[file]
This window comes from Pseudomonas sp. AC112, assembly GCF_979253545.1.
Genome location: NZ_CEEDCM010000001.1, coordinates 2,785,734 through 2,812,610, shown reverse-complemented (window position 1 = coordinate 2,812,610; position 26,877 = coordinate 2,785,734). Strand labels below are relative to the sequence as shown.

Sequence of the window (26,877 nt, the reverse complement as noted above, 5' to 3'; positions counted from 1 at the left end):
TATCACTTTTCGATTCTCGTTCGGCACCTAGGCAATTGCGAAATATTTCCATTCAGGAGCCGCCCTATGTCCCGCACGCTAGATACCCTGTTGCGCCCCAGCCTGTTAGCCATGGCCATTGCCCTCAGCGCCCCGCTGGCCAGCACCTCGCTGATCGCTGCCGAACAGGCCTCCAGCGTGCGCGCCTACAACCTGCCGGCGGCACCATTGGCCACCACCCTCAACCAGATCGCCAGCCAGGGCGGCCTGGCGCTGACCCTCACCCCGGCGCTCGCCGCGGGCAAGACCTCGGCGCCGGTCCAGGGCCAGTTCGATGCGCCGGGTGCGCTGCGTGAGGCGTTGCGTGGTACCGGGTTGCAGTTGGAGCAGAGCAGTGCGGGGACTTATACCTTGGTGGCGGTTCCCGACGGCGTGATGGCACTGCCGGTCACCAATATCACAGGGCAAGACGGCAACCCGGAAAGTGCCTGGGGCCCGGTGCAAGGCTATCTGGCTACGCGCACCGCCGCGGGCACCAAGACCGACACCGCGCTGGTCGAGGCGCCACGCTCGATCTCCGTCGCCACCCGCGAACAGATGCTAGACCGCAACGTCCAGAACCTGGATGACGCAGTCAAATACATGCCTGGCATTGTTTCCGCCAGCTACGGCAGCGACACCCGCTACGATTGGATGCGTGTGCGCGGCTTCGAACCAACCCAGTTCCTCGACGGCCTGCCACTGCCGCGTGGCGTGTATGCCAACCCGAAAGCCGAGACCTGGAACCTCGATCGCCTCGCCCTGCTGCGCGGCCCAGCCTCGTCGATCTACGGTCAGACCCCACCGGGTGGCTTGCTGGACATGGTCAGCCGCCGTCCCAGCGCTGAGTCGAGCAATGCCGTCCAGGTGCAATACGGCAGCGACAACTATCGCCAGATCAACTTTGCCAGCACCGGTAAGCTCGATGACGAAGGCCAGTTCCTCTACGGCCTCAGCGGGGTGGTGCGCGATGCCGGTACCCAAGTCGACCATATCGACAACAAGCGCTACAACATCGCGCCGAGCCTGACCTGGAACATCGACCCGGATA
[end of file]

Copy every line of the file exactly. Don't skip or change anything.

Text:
This window comes from Pseudomonas sp. AC112, assembly GCF_979253545.1.
Genome location: NZ_CEEDCM010000001.1, coordinates 2,785,734 through 2,812,610, shown reverse-complemented (window position 1 = coordinate 2,812,610; position 26,877 = coordinate 2,785,734). Strand labels below are relative to the sequence as shown.

Sequence of the window (26,877 nt, the reverse complement as noted above, 5' to 3'; positions counted from 1 at the left end):
TATCACTTTTCGATTCTCGTTCGGCACCTAGGCAATTGCGAAATATTTCCATTCAGGAGCCGCCCTATGTCCCGCACGCTAGATACCCTGTTGCGCCCCAGCCTGTTAGCCATGGCCATTGCCCTCAGCGCCCCGCTGGCCAGCACCTCGCTGATCGCTGCCGAACAGGCCTCCAGCGTGCGCGCCTACAACCTGCCGGCGGCACCATTGGCCACCACCCTCAACCAGATCGCCAGCCAGGGCGGCCTGGCGCTGACCCTCACCCCGGCGCTCGCCGCGGGCAAGACCTCGGCGCCGGTCCAGGGCCAGTTCGATGCGCCGGGTGCGCTGCGTGAGGCGTTGCGTGGTACCGGGTTGCAGTTGGAGCAGAGCAGTGCGGGGACTTATACCTTGGTGGCGGTTCCCGACGGCGTGATGGCACTGCCGGTCACCAATATCACAGGGCAAGACGGCAACCCGGAAAGTGCCTGGGGCCCGGTGCAAGGCTATCTGGCTACGCGCACCGCCGCGGGCACCAAGACCGACACCGCGCTGGTCGAGGCGCCACGCTCGATCTCCGTCGCCACCCGCGAACAGATGCTAGACCGCAACGTCCAGAACCTGGATGACGCAGTCAAATACATGCCTGGCATTGTTTCCGCCAGCTACGGCAGCGACACCCGCTACGATTGGATGCGTGTGCGCGGCTTCGAACCAACCCAGTTCCTCGACGGCCTGCCACTGCCGCGTGGCGTGTATGCCAACCCGAAAGCCGAGACCTGGAACCTCGATCGCCTCGCCCTGCTGCGCGGCCCAGCCTCGTCGATCTACGGTCAGACCCCACCGGGTGGCTTGCTGGACATGGTCAGCCGCCGTCCCAGCGCTGAGTCGAGCAATGCCGTCCAGGTGCAATACGGCAGCGACAACTATCGCCAGATCAACTTTGCCAGCACCGGTAAGCTCGATGACGAAGGCCAGTTCCTCTACGGCCTCAGCGGGGTGGTGCGCGATGCCGGTACCCAAGTCGACCATATCGACAACAAGCGCTACAACATCGCGCCGAGCCTGACCTGGAACATCGACCCGGATA